TIVOLI - New South Head Road, Rose Bay. A stone cottage was built on part of the 'Breakwell grant' around 1842 by Captain William Dumaresq, brother-in-law to Governor Darling. The Dumaresq family lived there until 1881 when it was sold to Morrice Alexander Black. John Horbury Hunt was commissioned to rebuild the house which, although considerably altered, is still in use and forms pad of the Kambala Girl's School. The naming of the site Tivoli is obscure and may go back to the time of Breakwell.

TIVOLI, VILLAGE OF - A planned sub division in 1836 in Watsons Bay - see Boto Fogo.

TOOGOOD LANE, Watsons Bay - now known as Clovelly Street. Alfred R. Toogood was an early resident of the area.

TOWNS ROAD, Vaucluse - named in 1909 after the Honorable Robert Towns (1794-1873), an early resident of Woollahra.

TRAANSVAAL AVENUE, Double Bay - named by Edward Knox Harkness, who developed property in the street, June 1900 in honour of New South Wales troops fighting in the Boer War. (see WMC Minutes, Ordinary Meeting, 11.06.1900, p. 443).

TRAHLEE, Cnr Kambala and Ginahgulla Roads, contains the gates originally placed near the Lodge entrance to Woollahra House on present day Wunulla Road. See also: Sir Mark Sheldon and the Trahlee Subdivision.

TRAHLEE ROAD, NO. 5. - Two storey house built in 1936 for Mr G. Beresford Grant and designed by Leslie Wilkinson.

TRAMS, THE ERA OF THE. - In Woollahra there were four separate systems: New South Head Road system - started in 1894 with a cable tram running from the city to Ocean Street with the cable driving engine located at Rushcutters Bay. In 1898 an electric system was built from Ocean Street to Rose Bay (Pier) extended to Dover Road in 1900, to the Signal Station in 1903 and down to Watsons Bay in 1909 o this was closed in 1960; Oxford Street system - open to Darlinghurst in 1880, to Ocean St in 1881 and to Waverley later in 1881 with a branch line to Bondi (Denham Street) in 1884 - it was closed in 1960; Woollahra system - was a steam tram with double deck coaches branching off the Oxford Street line on single track and running down Queen Street, turning into Ocean Street terminating in front of All Saints' Church. This closed in 1895; Bellevue system - ran through Paddington terminating at Bellevue Park in 1909 and extended down to Bondi in 1914. The part from Ocean Street to Bondi closed in 1954 with the Paddington section closing in 1959.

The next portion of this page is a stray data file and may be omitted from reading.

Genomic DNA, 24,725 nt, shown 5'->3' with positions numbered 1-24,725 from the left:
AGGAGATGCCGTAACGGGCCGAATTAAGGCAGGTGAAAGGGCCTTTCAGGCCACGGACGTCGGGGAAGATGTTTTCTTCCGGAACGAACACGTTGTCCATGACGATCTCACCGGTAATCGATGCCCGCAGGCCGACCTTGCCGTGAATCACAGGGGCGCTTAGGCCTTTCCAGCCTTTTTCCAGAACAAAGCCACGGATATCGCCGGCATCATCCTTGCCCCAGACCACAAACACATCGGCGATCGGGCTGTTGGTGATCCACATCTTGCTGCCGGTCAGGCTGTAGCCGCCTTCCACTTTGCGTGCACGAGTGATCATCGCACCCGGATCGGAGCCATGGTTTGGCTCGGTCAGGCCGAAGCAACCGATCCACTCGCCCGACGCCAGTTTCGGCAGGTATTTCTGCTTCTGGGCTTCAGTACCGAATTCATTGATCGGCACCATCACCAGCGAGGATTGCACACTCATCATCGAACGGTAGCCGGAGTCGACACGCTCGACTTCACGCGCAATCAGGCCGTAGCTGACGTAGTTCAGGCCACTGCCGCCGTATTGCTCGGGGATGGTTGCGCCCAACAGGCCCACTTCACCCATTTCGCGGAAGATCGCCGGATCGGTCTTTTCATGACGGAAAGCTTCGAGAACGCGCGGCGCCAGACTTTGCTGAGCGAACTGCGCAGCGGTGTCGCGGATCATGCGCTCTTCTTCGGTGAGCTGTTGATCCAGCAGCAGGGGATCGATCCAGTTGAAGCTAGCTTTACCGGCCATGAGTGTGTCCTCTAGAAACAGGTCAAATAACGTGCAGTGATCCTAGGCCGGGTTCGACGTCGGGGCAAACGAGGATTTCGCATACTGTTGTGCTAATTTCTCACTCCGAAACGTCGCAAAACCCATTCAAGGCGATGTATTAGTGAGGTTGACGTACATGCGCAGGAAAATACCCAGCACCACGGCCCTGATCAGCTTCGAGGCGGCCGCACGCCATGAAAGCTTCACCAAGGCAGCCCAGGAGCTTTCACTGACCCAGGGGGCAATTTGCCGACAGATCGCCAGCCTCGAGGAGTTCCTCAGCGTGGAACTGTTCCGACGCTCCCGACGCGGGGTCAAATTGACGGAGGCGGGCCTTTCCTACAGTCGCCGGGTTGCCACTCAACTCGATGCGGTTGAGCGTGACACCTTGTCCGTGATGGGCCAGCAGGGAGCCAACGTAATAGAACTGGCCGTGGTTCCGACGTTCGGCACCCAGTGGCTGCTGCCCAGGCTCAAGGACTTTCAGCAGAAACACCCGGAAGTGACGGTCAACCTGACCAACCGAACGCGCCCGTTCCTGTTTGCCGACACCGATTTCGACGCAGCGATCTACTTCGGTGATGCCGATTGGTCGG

TREFLE, MOUNT - Nielsen Park. Sandstone Residual in eastern end of Nielsen Park, named after The Hon. J.L. Trefle, N.S.W. Secretary for Lands (1912-1915).

TREVENNA & ROSKEAR (Lorne & Lindisfarne) - Nos. 71 & 69 Darling Point Road, Darling Point. Two Victorian Italianate semi-detached groups in the 'grand' style.

TRUMPER PARK - Edgecliff - Originally Hampden Park Oval, it was built on reclaimed swamp - Glenmore Brook runs down and under its middle. It was named in honour of Viscount Hampden, Governor of New South Wales (1895-99) - Hampden Street alongside the park was originally named Ebenezer Street. The name of park was changed in 1931 to honour one of Paddington's cricketing heroes, Victor Trumper ( 1877-1915).

TUEILA - Demolished house, 73 Bay Street, Double Bay but fronting onto the promenade. The house, built in 1853, extended in 1910 and remodelled in 1978 was the home, for three generations, of the Ashton family prominent in political life and for its top class polo players - demolished in November, 1991.